Pulsatilla patens flavescens... I'm very keen to see the flower open!  Looks like quite a strong yellow colour!  I'm puzzled though, since the native Pulsatilla patens here bloom before sending out leaves... ?  (Again, need to pull out the new Grey-Wilson Pulsatilla book!)  EDIT:   Doh!  Correction, it's Pulsatilla albana ssp. lutea... just like it says on my map!


Lori and others ,lovely to see all the colour in your gardens .The only thing in bloom down here at the moment are Galanthus and a pot of Narcissus viridiflorus.Hopefully I'll get some pics tomorrow to post.

Cheers Dave.

 


Some amazing plants being shown here, cool. Great to see things are getting going now, after such a protracted 'winter' time.

That Astragalus is indeed a wonder. There really are some beauties is this genus. Can they be grown amongst other plants, i.e. in close proximity?


Submitted by tropicalgirl25… on Fri, 05/23/2014 - 12:50

Lori that is an amazing Astragalus.I planted about 5 different ones only two survived the spring. Hope to plant more this year.


Krish and Lori, I like all the plants you show! Hope my new "rockery" will make able to grow some gems like that!

Here are two from my old roof:

Ranunculus parnassifolius                      Saxifraga paniculata & longifolia (still young)

 

 

From my new rockery, one of the few in flower, an unknown Allium. The leaves belongs to a primula

 

and a "weed" in the garden, Ornithogalum angustifolium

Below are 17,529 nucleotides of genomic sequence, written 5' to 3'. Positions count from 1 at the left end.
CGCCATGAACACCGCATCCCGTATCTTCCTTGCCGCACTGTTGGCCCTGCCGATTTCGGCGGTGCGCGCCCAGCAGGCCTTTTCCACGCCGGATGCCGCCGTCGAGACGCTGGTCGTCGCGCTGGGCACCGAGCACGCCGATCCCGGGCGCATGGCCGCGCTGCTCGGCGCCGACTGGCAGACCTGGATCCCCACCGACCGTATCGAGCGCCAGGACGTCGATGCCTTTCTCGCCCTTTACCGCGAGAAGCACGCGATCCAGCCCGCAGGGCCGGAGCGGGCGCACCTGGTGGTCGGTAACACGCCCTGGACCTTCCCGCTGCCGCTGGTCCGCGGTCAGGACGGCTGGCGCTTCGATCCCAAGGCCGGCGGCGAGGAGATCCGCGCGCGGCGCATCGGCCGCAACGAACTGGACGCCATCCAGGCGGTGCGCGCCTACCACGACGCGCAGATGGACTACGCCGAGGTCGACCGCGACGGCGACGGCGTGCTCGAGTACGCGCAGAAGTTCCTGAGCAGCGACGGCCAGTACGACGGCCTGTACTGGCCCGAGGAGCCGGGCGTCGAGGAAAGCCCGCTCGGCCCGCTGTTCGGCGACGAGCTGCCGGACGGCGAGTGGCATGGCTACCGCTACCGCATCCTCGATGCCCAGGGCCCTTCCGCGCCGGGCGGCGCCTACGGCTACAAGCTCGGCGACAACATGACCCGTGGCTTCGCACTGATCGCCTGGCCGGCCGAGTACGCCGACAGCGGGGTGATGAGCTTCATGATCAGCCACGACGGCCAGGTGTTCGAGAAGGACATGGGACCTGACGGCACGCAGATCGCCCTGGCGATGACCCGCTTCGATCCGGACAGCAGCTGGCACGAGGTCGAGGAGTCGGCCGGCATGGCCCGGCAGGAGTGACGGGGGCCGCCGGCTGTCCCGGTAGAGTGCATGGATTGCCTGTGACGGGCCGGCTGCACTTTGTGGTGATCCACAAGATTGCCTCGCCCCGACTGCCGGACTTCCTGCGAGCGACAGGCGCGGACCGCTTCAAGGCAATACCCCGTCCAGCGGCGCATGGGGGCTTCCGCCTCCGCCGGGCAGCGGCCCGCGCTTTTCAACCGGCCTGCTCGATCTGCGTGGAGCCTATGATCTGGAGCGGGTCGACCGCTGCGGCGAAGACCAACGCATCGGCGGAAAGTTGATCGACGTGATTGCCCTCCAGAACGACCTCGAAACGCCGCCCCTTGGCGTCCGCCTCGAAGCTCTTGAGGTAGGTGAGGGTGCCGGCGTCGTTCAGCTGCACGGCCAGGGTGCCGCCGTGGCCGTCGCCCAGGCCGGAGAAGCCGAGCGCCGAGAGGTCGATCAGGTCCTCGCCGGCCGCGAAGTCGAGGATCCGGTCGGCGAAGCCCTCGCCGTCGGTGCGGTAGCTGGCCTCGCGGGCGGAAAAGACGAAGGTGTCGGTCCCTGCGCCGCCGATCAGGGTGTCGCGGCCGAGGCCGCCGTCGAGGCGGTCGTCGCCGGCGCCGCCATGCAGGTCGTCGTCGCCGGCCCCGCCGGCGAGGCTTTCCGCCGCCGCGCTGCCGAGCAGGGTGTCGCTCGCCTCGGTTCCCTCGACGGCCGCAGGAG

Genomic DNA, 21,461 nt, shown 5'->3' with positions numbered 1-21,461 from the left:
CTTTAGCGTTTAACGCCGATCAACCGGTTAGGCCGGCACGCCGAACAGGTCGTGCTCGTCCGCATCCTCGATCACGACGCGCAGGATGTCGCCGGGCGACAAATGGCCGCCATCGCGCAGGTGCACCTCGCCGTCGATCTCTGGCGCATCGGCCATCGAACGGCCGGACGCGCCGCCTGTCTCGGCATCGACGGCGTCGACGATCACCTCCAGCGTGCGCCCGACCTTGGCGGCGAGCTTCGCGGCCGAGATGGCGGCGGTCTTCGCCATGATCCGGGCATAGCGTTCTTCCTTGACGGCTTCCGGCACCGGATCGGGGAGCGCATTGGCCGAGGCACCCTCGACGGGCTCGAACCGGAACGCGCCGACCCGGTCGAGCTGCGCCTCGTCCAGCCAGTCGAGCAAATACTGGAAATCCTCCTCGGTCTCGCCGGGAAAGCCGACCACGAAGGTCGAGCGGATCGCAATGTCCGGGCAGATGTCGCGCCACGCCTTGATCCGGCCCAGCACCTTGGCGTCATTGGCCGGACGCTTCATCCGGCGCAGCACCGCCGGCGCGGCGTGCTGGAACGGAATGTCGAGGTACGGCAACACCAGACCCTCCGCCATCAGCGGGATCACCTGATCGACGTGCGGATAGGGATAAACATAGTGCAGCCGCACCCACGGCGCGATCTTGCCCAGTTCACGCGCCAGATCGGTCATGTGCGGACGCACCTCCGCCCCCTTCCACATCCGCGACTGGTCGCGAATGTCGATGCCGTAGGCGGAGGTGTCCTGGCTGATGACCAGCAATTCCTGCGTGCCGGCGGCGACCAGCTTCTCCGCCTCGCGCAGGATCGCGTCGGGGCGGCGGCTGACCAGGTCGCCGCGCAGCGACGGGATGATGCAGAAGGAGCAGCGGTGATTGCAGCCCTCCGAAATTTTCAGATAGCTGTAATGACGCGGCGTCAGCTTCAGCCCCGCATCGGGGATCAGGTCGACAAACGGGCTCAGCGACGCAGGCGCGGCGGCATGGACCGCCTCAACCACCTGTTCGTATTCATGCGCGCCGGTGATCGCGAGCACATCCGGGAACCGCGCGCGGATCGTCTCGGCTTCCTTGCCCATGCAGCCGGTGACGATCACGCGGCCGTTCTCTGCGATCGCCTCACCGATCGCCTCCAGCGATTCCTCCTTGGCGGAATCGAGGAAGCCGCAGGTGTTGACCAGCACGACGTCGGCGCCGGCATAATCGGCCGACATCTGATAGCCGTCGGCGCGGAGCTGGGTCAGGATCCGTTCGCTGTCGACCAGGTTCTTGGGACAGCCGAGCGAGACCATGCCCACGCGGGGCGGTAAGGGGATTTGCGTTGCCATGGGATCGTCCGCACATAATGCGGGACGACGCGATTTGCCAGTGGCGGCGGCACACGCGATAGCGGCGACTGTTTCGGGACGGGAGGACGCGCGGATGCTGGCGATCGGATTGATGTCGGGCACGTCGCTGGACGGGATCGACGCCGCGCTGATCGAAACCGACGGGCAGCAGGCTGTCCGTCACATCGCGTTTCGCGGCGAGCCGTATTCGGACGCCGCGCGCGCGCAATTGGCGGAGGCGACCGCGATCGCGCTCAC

Just wondering if I tried whether I might be able to get away with Astragalus outside here in wet old Devon UK? What do the experts think?


i cannot claim expert status but i do grow quite a number of Astragalus and Oxytropis species. I can offer my experience growing them over the last 20 years or so. I live in a cold desert with an annual rainfall of about 12" and 8" the last few years. This has allowed me to grow many of the dryland versions of these genuses. I have never ever been successful starting seeds in a pot and transplanting them to the garden so i stopped doing that a long time ago. What i do is toss the seeds in the areas of the garden i expect them to be growing in as soon as i collect them. I must say that i usually try to get a scoop of soil from near where i collect the seeds in the(likely) misguided hope of establishing some sort of ryzobium population. This works perfectly for my rather lazy gardening habits and my preference for a more rousseauvian sort of rock garden. i never scarify the seeds so the germinations may be staggered. Many species of this genus die back to the ground shortly after setting seed. This is the tricky part for those that get summer rain (which we do not here) ---water these plants during summer dormancy and it is likely they will rot almost immediately. IF you live in a rainy place grow these plants as annual, sow the seed in late fall or winter and most will flower in the spring let the seeds take care of themselves until the next season. Here is a picture I took this afternoon of an Oxytropis trying to outshine Penstemon davidsonii that has grown around it. 


I appreciate very much hearing about the conditions for dryland Astragalus and Oxytropis in nature, Jim - very useful for comparison to gardening conditions, and to the conditions that one may need to create.

I don't know where I left off so I'll start here - apologies for any repeats:

Phlox kelseyi at its height of bloom; Ranunculus eschscholtzii (what a thing to spell!!); Eritrichium howardii:

    

Lupinus lepidus v. utahensis, starting to bloom;  Primula scotica still blooming; Aethionema saxatilis v. oreophila again:

    

Androsace sempervivoides; Erigeron compositus v. discoideus; Gentiana verna:

    


[quote=Longma]

Inspirational plantings Lori !! Growing beautifully, yes

[/quote]

I'd have to agree with you Ron.

Lori-- the Eritrichium howardii is wonderful.

Cheers Dave.


Submitted by Lori S. on Sun, 06/01/2014 - 18:50

In reply to by Toole

Thank you for the kind comments!  I just started a thread for June.